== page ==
I “Love” to Read

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Vertikala/Stocksy United

Madeleine Brodeur, Staff Columnist

Have you ever told yourself that you love to do something simply because you want to love to do it? I keep trying to convince myself that I love running. Picture it: heel-toeing it on asphalt, wind in hair, headphones blasting music, sweat collecting on my forehead and glittering in the sun. Now that seems idyllic; if only it was what it seemed.

Despite running four miles a day for four consecutive weeks, I learned that I do not love to run. My sweat does not glitter but collects in heavy drops along my hairline; the wind rarely blows through my hair gracefully, only creating tangles. The unglamorous sweat and knotty pony-tail sounds so fun, right? My so-called love for running errs on the side of love-hate. And that love-hate errs more on the side of just hate. Maybe I gave up prematurely, but at least now I can say that I gave it the old college try and confirm that running is not for me.

Now, before I confess to my next love-hate relationship, I hope that my English teachers and my advisor, Upper School Library Co-Director Camille Hoven, turn a blind eye. Or at least they pretend to not see the byline. Whether from my mother who is an editor and published author or my English teachers in the Middle School, for years I would hear about the vast and infinite ways reading can expand my mind. Now, during high school, it’s more about the aesthetic–the glamour of reading. Who wouldn’t want to be the stereotypical smart girl, nose down, engrossed in a novel under a tree in the park, blissfully unaware of anything other than the world of a book? But the pressure to read didn’t just start there.

From a young age, we’re encouraged to develop a love for reading. We are given board books as babies to get us into the habit of flipping through books–more chewing than reading of those books. Board books were quickly replaced with picture books which we can all agree were pretty fun: “The Very Hungry Caterpillar,” “Fox in Socks,” “Make Way for Ducklings.” But hindsight is 20/20, and I can now see the slippery slope that began with picture books. Every time I picked up a book, my parents, babysitters, and teachers would commend me, and who doesn’t love positive reinforcement? And so the cycle began. The insistence on the need to love books and reading bleeds into everyday life through hundreds of pretentious quotes. Plastered to my seventh-grade classroom’s wall was a quote by George R.R. Martin saying, “a reader lives a thousand lives before he dies . . . The man who never reads lives only one.”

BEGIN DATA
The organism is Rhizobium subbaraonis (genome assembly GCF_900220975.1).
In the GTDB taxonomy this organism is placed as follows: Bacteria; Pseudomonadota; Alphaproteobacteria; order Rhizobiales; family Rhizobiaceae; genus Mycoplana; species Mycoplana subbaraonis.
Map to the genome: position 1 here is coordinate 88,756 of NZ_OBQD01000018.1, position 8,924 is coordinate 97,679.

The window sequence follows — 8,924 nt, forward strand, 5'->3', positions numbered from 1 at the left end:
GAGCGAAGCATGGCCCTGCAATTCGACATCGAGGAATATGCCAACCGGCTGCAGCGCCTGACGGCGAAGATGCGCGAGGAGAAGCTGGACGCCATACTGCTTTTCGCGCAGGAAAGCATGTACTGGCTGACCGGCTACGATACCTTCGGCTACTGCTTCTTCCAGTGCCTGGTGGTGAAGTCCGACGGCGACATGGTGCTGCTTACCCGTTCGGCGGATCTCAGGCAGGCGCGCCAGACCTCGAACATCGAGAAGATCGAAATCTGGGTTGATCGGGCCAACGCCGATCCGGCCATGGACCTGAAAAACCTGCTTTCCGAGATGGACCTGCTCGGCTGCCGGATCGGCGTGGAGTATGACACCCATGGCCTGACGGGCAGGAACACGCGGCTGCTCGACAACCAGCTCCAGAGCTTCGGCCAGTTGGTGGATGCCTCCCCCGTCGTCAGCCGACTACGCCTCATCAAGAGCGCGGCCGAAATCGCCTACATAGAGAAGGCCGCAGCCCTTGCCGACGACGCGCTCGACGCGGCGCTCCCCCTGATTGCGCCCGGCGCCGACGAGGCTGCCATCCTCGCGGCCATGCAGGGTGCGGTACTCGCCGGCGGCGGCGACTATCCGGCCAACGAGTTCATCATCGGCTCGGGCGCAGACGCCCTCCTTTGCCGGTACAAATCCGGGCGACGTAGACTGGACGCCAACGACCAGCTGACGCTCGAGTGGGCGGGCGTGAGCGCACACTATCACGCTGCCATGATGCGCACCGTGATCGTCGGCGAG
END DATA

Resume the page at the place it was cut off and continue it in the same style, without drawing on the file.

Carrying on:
Such quotes make me wonder if I’m missing out. But every time I pick up a book, even a funny one, I’m reminded of school and almost instantly put it down. The truth is I am a girl who fell in love with the Percy Jackson series at age 11 and has been hard pressed to find a series that matches my interest since. I long to find a glorious book to kickstart the binge I desperately desire, but it’s proving rather difficult.

Nonetheless, I’m giving it that old college try that didn’t work for running but will hopefully help me now. I’m searching for the bliss in reading that came through when I was younger, but the searching might in fact be what’s keeping me from finding it. That searching and the expectation that Upper School students should love reading outside of the classroom as much as in it. Not only are we expected to read, we’re supposed to make it look enjoyable–a passion that comes from within. Why do we tell ourselves these false truths? Why do I tell myself I love to read when, in fact, I don’t truly love it? And why is this lie appealing to tell, specifically at my school?

I think the answer for most students is the daunting two-syllable word: college. The pressure we feel to be accepted to a top college is almost unparalleled and racking up an impressive set of academic achievements disguised as love–as opposed to tears and late-night panics–can make the feat feel that much more earned.

In all honesty, I don’ t hate reading. But to say I love it isn’t the truth either. The word love feels a little emphatic, a tad dramatic, and perhaps a word not to use indiscriminately. Reading is a tricky pastime to disavow, and my ambivalent relationship with it consumes me with guilt. There is who I am, and far over, just out of my reach, who I want to be. Perhaps that person who loves reading is who colleges want me to be, or who I think they want me to be. And truthfully, I struggle to find the balance between staying true to myself and my passions and who others want me to be.